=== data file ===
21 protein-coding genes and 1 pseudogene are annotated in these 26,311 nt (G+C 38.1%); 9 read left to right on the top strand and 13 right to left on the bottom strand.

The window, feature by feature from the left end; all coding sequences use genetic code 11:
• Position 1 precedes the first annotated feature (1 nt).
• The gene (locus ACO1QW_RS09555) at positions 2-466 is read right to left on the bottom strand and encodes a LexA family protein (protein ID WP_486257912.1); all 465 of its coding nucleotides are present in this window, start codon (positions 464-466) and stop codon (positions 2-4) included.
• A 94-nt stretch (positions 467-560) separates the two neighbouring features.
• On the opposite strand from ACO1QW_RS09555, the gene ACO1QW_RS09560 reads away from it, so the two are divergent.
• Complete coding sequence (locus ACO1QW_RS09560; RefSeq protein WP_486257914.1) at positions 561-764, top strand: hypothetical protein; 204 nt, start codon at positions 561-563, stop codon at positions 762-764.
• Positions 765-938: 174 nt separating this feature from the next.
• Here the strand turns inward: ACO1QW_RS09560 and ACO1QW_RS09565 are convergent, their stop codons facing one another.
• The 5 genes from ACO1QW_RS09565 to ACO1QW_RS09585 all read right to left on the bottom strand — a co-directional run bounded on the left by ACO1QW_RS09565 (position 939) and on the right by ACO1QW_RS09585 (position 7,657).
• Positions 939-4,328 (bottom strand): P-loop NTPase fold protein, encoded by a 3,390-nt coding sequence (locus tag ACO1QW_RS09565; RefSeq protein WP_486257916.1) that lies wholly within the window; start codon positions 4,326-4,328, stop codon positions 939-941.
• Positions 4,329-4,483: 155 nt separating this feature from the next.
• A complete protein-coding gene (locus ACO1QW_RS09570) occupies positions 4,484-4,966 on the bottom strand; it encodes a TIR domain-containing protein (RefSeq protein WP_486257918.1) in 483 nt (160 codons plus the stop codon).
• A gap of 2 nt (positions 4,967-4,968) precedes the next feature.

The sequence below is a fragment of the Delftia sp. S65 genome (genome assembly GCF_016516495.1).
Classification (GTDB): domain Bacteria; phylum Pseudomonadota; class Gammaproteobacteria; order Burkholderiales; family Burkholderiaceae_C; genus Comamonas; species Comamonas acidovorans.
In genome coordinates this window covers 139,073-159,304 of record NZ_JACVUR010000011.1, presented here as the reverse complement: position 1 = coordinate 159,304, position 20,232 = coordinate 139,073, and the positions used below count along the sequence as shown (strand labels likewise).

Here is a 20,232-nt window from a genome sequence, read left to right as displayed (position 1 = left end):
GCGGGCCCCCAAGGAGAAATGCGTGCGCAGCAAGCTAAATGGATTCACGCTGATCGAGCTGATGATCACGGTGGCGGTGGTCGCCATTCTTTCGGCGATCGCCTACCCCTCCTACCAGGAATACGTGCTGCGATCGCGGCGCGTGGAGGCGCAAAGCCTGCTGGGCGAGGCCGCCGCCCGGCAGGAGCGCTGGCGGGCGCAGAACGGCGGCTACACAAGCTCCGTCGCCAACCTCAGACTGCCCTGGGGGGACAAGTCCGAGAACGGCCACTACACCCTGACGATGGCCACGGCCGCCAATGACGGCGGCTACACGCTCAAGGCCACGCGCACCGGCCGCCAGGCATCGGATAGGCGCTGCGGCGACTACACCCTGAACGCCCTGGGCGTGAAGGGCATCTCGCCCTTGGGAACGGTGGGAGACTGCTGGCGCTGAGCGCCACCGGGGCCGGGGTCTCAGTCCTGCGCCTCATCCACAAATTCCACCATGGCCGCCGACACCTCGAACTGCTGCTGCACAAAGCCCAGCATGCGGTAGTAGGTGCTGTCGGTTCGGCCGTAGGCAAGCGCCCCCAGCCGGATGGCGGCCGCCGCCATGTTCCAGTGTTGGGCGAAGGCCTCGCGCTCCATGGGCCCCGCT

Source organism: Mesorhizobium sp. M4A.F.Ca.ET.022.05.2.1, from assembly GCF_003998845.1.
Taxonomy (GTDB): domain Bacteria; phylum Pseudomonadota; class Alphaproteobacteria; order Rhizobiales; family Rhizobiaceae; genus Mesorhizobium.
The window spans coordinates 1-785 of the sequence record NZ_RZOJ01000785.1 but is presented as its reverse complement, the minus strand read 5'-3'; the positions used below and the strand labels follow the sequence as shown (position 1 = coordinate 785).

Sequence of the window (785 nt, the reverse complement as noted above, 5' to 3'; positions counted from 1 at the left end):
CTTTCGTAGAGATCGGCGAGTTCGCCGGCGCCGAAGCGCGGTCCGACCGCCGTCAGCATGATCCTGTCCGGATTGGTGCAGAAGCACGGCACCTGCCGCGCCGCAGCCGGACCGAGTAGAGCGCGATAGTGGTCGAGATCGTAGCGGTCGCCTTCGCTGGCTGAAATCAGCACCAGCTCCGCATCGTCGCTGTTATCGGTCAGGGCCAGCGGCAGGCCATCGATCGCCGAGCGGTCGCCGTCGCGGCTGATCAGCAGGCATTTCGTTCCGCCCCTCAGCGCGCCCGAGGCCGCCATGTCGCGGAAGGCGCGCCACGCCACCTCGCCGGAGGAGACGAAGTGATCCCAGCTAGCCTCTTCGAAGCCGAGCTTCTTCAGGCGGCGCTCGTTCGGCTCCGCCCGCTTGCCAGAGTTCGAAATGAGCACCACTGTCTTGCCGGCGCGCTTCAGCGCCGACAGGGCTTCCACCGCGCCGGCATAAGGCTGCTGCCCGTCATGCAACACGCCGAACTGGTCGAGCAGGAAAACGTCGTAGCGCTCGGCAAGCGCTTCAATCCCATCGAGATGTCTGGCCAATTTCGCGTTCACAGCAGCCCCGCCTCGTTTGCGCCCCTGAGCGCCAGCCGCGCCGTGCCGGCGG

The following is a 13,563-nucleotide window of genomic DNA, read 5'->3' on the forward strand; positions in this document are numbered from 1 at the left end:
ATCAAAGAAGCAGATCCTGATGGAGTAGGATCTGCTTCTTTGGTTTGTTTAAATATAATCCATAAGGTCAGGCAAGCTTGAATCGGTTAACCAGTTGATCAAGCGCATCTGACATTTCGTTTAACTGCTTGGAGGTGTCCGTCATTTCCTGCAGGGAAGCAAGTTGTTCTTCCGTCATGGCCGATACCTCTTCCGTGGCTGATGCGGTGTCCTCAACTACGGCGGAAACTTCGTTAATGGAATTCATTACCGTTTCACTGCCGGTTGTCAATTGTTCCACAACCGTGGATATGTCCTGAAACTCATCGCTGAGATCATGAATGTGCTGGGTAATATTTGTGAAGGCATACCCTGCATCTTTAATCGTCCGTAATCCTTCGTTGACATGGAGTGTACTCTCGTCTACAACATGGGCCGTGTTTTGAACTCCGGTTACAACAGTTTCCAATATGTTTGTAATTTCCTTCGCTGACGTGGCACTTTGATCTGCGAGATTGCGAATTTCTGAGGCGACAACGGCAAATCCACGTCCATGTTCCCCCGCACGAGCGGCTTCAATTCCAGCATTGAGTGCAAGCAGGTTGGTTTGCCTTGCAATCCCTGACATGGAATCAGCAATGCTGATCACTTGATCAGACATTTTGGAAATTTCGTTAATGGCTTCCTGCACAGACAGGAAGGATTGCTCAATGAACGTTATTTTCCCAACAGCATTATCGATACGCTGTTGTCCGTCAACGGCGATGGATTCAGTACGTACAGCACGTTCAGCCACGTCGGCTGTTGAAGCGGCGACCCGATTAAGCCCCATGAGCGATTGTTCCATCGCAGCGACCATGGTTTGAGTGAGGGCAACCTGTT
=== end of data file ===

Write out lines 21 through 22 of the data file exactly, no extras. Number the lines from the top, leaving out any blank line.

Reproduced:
Taxonomy (GTDB): domain Bacteria; phylum Pseudomonadota; class Alphaproteobacteria; order Rhizobiales; family Rhizobiaceae; genus Mesorhizobium.
The window spans coordinates 1-785 of the sequence record NZ_RZOJ01000785.1 but is presented as its reverse complement, the minus strand read 5'-3'; the positions used below and the strand labels follow the sequence as shown (position 1 = coordinate 785).